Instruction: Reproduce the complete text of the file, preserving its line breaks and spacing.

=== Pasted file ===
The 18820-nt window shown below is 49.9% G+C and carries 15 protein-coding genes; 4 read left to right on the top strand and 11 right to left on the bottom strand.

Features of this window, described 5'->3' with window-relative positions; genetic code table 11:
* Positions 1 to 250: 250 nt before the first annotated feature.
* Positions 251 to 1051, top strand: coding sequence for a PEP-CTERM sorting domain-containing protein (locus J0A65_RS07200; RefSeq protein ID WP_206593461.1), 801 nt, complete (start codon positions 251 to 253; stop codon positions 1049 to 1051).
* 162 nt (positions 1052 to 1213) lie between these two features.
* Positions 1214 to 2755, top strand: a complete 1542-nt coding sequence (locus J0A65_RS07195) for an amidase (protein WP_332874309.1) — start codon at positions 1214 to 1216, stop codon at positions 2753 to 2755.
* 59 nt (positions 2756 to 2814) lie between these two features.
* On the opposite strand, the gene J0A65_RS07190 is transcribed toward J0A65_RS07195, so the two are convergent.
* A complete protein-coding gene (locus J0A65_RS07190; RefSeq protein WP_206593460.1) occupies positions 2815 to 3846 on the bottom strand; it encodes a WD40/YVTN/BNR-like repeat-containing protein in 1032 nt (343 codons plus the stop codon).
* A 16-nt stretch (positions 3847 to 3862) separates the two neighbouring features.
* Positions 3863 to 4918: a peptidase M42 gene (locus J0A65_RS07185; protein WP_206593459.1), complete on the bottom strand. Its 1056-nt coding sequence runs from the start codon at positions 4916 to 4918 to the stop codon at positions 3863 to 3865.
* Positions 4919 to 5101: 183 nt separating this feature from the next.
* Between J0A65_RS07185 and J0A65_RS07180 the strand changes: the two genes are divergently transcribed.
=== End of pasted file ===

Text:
The 18820-nt window shown below is 49.9% G+C and carries 15 protein-coding genes; 4 read left to right on the top strand and 11 right to left on the bottom strand.

Features of this window, described 5'->3' with window-relative positions; genetic code table 11:
* Positions 1 to 250: 250 nt before the first annotated feature.
* Positions 251 to 1051, top strand: coding sequence for a PEP-CTERM sorting domain-containing protein (locus J0A65_RS07200; RefSeq protein ID WP_206593461.1), 801 nt, complete (start codon positions 251 to 253; stop codon positions 1049 to 1051).
* 162 nt (positions 1052 to 1213) lie between these two features.
* Positions 1214 to 2755, top strand: a complete 1542-nt coding sequence (locus J0A65_RS07195) for an amidase (protein WP_332874309.1) — start codon at positions 1214 to 1216, stop codon at positions 2753 to 2755.
* 59 nt (positions 2756 to 2814) lie between these two features.
* On the opposite strand, the gene J0A65_RS07190 is transcribed toward J0A65_RS07195, so the two are convergent.
* A complete protein-coding gene (locus J0A65_RS07190; RefSeq protein WP_206593460.1) occupies positions 2815 to 3846 on the bottom strand; it encodes a WD40/YVTN/BNR-like repeat-containing protein in 1032 nt (343 codons plus the stop codon).
* A 16-nt stretch (positions 3847 to 3862) separates the two neighbouring features.
* Positions 3863 to 4918: a peptidase M42 gene (locus J0A65_RS07185; protein WP_206593459.1), complete on the bottom strand. Its 1056-nt coding sequence runs from the start codon at positions 4916 to 4918 to the stop codon at positions 3863 to 3865.
* Positions 4919 to 5101: 183 nt separating this feature from the next.
* Between J0A65_RS07185 and J0A65_RS07180 the strand changes: the two genes are divergently transcribed.